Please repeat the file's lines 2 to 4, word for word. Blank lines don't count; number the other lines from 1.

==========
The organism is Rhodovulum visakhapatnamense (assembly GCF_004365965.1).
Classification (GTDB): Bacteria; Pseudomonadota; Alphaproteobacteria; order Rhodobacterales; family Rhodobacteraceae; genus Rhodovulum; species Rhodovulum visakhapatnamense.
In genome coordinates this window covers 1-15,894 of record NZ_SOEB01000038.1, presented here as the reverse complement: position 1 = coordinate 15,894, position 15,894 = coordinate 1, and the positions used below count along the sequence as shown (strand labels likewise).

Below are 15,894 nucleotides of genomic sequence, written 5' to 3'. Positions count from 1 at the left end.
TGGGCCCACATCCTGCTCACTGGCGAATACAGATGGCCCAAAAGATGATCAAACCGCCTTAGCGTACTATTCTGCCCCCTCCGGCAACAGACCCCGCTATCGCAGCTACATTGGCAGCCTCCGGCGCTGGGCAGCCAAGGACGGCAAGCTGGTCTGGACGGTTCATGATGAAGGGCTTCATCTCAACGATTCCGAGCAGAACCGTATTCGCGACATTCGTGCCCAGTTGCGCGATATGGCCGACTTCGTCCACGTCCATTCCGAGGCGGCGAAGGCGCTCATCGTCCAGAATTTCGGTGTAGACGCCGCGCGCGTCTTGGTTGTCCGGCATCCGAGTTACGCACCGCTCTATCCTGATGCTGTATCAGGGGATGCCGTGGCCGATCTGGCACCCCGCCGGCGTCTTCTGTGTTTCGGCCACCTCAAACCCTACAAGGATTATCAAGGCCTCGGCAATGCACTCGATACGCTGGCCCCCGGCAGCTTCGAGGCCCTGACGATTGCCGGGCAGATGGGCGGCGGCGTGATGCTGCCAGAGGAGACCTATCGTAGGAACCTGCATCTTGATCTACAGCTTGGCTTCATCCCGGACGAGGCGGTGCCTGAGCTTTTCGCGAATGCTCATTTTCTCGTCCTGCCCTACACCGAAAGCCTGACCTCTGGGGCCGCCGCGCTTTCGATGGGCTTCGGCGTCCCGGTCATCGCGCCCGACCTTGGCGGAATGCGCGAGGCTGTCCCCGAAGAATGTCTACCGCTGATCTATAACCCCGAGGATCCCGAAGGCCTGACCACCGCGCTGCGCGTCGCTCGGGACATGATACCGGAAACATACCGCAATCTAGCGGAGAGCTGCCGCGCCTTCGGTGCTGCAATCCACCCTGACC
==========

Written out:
Classification (GTDB): Bacteria; Pseudomonadota; Alphaproteobacteria; order Rhodobacterales; family Rhodobacteraceae; genus Rhodovulum; species Rhodovulum visakhapatnamense.
In genome coordinates this window covers 1-15,894 of record NZ_SOEB01000038.1, presented here as the reverse complement: position 1 = coordinate 15,894, position 15,894 = coordinate 1, and the positions used below count along the sequence as shown (strand labels likewise).

Below are 15,894 nucleotides of genomic sequence, written 5' to 3'. Positions count from 1 at the left end.